Observations

Right from the start, since far-off Antiquity, astronomy has always been a science based on observation. Although the theoretical description of astrophysical objects is an important aspect of this field, these efforts are meaningful only insofar as they can be confirmed by observations.

The study of exoplanets is no exception to this rule. In fact this field did not really take off until the discovery of the 1st exoplanets in 1992 (around a pulsar) and 1995 (around a star). Today, various methods make it possible to detect exoplanets directly and indirectly. The Institute’s researchers use a number of techniques:

  • High-contrast imaging: Adaptive optics systems let researchers get a direct image of an exoplanet near its star. With current technology it is possible only to detect very massive planets, a few tens of million years old.
  • High-precision infrared velocimetry: The velocimetry method, that allowed the discovery of several hundreds exoplanets, can be used to detect exoplanets around the coldest stars, if carried in the infrared with specialized spectrographs.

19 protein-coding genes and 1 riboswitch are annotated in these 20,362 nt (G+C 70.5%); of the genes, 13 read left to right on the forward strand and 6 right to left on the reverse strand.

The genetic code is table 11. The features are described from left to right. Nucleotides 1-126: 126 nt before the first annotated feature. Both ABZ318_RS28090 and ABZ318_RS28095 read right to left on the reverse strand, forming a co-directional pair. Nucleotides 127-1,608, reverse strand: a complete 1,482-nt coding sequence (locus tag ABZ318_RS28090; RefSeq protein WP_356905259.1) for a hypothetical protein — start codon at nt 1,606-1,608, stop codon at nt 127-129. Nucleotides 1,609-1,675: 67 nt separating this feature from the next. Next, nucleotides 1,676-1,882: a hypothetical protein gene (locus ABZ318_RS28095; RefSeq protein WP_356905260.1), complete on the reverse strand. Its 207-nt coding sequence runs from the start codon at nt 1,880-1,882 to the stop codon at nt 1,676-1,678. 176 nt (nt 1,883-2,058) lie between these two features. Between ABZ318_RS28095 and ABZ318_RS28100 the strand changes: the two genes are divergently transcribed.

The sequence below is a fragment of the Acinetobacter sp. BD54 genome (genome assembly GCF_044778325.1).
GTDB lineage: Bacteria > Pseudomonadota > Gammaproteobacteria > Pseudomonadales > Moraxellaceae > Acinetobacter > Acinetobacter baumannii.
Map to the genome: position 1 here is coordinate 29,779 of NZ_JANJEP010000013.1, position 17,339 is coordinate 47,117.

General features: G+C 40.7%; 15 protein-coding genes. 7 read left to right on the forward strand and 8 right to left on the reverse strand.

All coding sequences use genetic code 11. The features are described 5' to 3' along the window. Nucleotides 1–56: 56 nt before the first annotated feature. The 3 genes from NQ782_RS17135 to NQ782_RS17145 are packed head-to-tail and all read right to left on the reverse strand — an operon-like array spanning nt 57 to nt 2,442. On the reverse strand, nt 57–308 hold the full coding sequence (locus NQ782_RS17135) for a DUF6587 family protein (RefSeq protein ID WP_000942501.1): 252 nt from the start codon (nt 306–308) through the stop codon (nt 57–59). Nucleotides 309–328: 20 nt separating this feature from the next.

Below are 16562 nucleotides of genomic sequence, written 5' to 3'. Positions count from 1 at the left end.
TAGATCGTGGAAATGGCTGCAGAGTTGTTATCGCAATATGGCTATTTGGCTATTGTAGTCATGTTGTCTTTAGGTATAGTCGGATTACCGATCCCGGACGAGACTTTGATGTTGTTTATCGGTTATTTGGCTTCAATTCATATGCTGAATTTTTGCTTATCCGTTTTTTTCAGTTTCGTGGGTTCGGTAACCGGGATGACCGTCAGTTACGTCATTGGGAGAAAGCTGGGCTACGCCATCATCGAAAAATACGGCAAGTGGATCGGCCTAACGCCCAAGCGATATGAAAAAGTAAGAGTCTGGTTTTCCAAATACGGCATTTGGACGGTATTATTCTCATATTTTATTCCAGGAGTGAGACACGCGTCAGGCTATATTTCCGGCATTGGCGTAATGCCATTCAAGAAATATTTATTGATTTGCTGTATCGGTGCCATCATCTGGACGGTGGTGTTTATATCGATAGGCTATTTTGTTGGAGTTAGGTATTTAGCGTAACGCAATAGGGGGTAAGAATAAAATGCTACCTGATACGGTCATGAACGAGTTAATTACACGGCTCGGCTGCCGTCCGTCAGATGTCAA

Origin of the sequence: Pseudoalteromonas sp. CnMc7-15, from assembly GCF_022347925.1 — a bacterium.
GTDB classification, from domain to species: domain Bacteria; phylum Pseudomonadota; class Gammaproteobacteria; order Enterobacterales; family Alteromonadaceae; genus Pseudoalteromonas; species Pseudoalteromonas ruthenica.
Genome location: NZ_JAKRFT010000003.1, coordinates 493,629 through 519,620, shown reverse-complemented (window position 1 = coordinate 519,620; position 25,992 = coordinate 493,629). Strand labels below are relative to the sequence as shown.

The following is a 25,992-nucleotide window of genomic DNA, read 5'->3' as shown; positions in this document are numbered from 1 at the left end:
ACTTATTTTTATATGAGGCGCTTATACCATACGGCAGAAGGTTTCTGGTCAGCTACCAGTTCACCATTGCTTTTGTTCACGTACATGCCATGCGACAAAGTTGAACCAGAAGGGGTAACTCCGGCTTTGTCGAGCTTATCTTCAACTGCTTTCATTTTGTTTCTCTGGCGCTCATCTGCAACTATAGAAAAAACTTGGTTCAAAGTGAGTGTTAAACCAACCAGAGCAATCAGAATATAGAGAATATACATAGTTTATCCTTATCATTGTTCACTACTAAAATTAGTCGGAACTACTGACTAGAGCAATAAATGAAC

• Transit spectroscopy
  • Distant exoplanets and free-floating planetary-mass objects in young stellar associations: The study of young stars is closely linked to the study of exoplanets. Shortly after they are formed, exoplanets emit infrared light and can be detected much more easily than in old solar systems like ours. In addition, when observing younger stars we can see gas and dust that will give birth to new planetary systems within a few million years.
  • Brown dwarfs: These are the missing links between low-mass stars (at least 7% of the Sun’s mass) and the most massive planets (no more than 1.3% of the Sun’s mass). They share many characteristics with massive planets, and are easier to study directly than exoplanets because many of them are located in the Sun’s immediate neighbourhood, and are not generally next to a host star.
  • Variability and climate of brown dwarfs and exoplanets
  • White dwarfs: These represent the last phase in the life of a star like our Sun. Researchers at the Université de Montréal have been studying white dwarfs since the 1970s. It was only recently that they found that the odd chemical composition of some of them can be explained by the accretion of materials from exoplanets. The study of white dwarfs opens the door to better understanding of the internal composition of Earth-like planets. No other known method can be used to directly measure the internal chemical make-up of an exoplanet.